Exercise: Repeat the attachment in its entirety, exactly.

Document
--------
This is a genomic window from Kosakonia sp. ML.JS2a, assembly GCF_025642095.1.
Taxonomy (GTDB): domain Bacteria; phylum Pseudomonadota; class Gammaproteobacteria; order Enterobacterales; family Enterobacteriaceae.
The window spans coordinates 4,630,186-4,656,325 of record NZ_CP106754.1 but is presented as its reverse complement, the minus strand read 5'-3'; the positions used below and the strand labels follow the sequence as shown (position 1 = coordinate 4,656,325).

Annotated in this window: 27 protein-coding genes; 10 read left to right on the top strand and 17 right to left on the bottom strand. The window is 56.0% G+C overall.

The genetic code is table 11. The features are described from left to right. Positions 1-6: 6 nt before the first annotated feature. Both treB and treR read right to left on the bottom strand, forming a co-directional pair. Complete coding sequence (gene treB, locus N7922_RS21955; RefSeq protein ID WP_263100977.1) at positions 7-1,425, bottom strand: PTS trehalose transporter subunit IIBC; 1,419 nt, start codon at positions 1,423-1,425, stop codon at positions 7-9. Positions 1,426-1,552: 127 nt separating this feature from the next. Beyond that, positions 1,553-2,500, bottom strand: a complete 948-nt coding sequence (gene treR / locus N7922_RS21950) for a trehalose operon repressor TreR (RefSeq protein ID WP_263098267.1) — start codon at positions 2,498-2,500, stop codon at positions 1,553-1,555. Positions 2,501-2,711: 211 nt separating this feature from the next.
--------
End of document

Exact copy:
This is a genomic window from Kosakonia sp. ML.JS2a, assembly GCF_025642095.1.
Taxonomy (GTDB): domain Bacteria; phylum Pseudomonadota; class Gammaproteobacteria; order Enterobacterales; family Enterobacteriaceae.
The window spans coordinates 4,630,186-4,656,325 of record NZ_CP106754.1 but is presented as its reverse complement, the minus strand read 5'-3'; the positions used below and the strand labels follow the sequence as shown (position 1 = coordinate 4,656,325).

Annotated in this window: 27 protein-coding genes; 10 read left to right on the top strand and 17 right to left on the bottom strand. The window is 56.0% G+C overall.

The genetic code is table 11. The features are described from left to right. Positions 1-6: 6 nt before the first annotated feature. Both treB and treR read right to left on the bottom strand, forming a co-directional pair. Complete coding sequence (gene treB, locus N7922_RS21955; RefSeq protein ID WP_263100977.1) at positions 7-1,425, bottom strand: PTS trehalose transporter subunit IIBC; 1,419 nt, start codon at positions 1,423-1,425, stop codon at positions 7-9. Positions 1,426-1,552: 127 nt separating this feature from the next. Beyond that, positions 1,553-2,500, bottom strand: a complete 948-nt coding sequence (gene treR / locus N7922_RS21950) for a trehalose operon repressor TreR (RefSeq protein ID WP_263098267.1) — start codon at positions 2,498-2,500, stop codon at positions 1,553-1,555. Positions 2,501-2,711: 211 nt separating this feature from the next.